The so-called pegan diet is attracting increased attention from health-conscious consumers in the Western world, notably in the US, Australia, and the UK.
Coined by Dr Mark Hyman in 2015, the diet aims to find the ‘right balance’ between two popular eating trends: veganism and paleo.
Veganism refers to a 100% plant-based diet. Vegans avoid consuming all animal foods, including meat, fish, dairy, eggs, and honey. Beyond the nutritional elements of the diet, vegans also avoid animal-derived materials, products tested on animals, and places that use animals for entertainment, according to The Vegan Society.
Conversely, the paleo diet does not shy away from animal products. Designed to mimic a diet similar to that eaten during the Paleolithic era – a period that dates from approximately 2.5m to 10,000 years ago – the eating plan encourages consumption of lean meats, fish, fruits, vegetables, nuts and seeds.
This traditional hunter-gatherer style of eating dismisses dairy products, legumes and grains – all of which were produced and cultivated by farmers from approximately 10,000 years ago onwards.
Peganism was born out of Hyman’s desire to combine aspects of a paleo and vegan/vegetarian diet. The eating plan encourages high intake of fruit, vegetables, and good fats; moderate intake of gluten-free grains and pulses; and shuns gluten, industrial sugars, dairy products, and processed foods.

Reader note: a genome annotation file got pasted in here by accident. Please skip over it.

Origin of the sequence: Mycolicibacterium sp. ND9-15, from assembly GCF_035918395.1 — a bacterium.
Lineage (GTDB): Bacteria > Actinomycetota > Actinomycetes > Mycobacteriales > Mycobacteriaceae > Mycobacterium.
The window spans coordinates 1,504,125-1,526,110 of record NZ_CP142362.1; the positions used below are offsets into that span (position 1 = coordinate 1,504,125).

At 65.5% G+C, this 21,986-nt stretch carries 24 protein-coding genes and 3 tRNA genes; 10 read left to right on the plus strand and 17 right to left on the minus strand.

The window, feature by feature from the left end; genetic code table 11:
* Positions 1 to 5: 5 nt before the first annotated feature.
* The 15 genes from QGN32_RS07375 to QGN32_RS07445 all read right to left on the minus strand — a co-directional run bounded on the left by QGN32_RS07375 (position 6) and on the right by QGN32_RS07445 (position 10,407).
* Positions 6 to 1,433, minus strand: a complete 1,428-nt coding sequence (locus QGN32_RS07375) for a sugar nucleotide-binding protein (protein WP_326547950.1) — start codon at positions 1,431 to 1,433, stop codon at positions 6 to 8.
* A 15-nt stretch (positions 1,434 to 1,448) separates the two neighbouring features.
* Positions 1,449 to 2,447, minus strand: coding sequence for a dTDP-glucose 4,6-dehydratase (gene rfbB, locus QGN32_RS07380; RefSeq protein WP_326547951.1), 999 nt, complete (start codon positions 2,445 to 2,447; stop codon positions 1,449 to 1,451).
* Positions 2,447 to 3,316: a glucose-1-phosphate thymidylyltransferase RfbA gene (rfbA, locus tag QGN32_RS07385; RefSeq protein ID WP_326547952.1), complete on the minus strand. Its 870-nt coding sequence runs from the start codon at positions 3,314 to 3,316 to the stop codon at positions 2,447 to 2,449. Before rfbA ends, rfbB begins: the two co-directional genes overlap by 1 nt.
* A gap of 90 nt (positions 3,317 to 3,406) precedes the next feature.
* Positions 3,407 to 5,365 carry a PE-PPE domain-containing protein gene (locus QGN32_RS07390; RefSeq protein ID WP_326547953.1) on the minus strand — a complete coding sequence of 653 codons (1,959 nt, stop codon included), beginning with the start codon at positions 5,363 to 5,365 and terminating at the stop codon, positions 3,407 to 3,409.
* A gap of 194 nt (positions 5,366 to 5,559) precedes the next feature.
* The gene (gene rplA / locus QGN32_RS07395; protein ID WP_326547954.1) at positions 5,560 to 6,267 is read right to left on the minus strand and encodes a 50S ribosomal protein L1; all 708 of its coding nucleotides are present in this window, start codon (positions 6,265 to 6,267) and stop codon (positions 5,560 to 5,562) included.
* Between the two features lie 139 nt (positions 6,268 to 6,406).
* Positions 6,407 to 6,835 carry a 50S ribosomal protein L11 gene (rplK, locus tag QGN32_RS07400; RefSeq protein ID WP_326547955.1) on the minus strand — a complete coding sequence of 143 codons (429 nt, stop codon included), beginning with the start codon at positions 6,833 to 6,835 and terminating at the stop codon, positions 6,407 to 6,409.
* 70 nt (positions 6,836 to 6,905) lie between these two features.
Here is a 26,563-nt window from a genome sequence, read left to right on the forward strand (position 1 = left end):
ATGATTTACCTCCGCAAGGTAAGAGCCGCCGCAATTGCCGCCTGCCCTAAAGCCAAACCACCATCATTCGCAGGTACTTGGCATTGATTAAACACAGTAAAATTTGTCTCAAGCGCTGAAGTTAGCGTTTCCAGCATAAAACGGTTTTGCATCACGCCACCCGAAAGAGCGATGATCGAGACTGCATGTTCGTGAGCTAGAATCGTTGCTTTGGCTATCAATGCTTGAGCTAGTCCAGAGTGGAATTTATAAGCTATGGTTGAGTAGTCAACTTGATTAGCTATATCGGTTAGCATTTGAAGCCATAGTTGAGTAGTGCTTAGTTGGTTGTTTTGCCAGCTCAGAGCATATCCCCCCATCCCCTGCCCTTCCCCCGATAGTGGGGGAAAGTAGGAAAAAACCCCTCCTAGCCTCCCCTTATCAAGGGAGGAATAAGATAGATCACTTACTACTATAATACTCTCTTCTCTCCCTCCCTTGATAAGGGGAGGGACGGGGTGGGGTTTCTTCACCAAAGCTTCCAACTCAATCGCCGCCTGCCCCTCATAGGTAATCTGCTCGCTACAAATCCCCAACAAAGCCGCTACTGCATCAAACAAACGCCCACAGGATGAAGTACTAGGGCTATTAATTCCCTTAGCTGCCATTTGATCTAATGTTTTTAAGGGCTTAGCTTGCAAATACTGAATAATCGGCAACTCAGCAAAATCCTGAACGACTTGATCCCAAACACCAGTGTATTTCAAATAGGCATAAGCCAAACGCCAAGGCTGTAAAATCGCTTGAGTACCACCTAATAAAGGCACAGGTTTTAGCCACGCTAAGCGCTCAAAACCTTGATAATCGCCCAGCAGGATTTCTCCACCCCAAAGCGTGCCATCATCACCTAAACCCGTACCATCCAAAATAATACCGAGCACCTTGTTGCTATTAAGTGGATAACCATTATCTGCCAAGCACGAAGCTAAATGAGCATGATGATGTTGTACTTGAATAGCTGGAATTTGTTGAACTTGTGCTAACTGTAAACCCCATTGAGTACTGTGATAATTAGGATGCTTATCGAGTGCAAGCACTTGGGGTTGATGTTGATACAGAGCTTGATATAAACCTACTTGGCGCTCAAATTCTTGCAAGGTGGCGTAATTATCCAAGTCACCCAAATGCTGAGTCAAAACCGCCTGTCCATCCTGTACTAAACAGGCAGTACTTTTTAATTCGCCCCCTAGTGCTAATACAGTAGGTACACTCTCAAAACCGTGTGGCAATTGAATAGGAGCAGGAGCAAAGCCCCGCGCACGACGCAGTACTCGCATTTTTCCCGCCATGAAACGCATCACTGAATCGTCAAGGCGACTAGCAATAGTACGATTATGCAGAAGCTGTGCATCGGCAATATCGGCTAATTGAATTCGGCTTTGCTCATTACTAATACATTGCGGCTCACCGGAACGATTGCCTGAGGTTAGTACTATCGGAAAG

Snacks drive paleo-friendly and vegan innovation
According to market research firm Mintel, companies have yet to achieve the full potential of peganism – as recent data from Germany has shown.
While the US takes the lead for the most ‘paleo-friendly’ innovation leader – having launched the most hunter-gatherer style food products between 2014 and 2018, Germany also stands out as a leader in food innovation, according to Mintel’s Global New Product Database (GNPD).
The GNPD monitors consumer packaged foods in 86 countries, across 46 categories and 272 subcategories.
Australia came in second to the US, followed by the UK. Yet according to Mintel data, during this time period Germany was the third most innovative market in the world for new food and drink products that are both paleo-friendly and vegan.
“While the US currently dominates, pegan products also offer potential for food and beverage manufacturers in Germany,” noted Honorata Jarocka, global food and drink analyst at Mintel.
Indeed, according to the firm’s database, 41% of vegan and paleo-friendly product launches in Germany during this time frame were in the snack bar category.
“Over the past five years, this category has been driving innovation for paleo-friendly and vegan products,” said Jarocka. “Other categories that increasingly integrated pegan products last year were fruit snacks and cold cereals.”
Combining convenience with health
Pegan foods can also feed into the consumer trend for healthier foods that fit with busy lifestyles, Jarocka argued. “Pegan snack bars have great market potential.”
According to Mintel, 43% of Germans think hectic lifestyles make snacks a necessity. “Pegan innovations could therefore meet these contrasting but connecting needs,” she suggested.
“By adopting a broader health message, supported by minimal processing and ‘clean’ ingredients, manufacturers would be able to address the general consumer interest in healthy snack options, while appealing to a wider range of consumers.”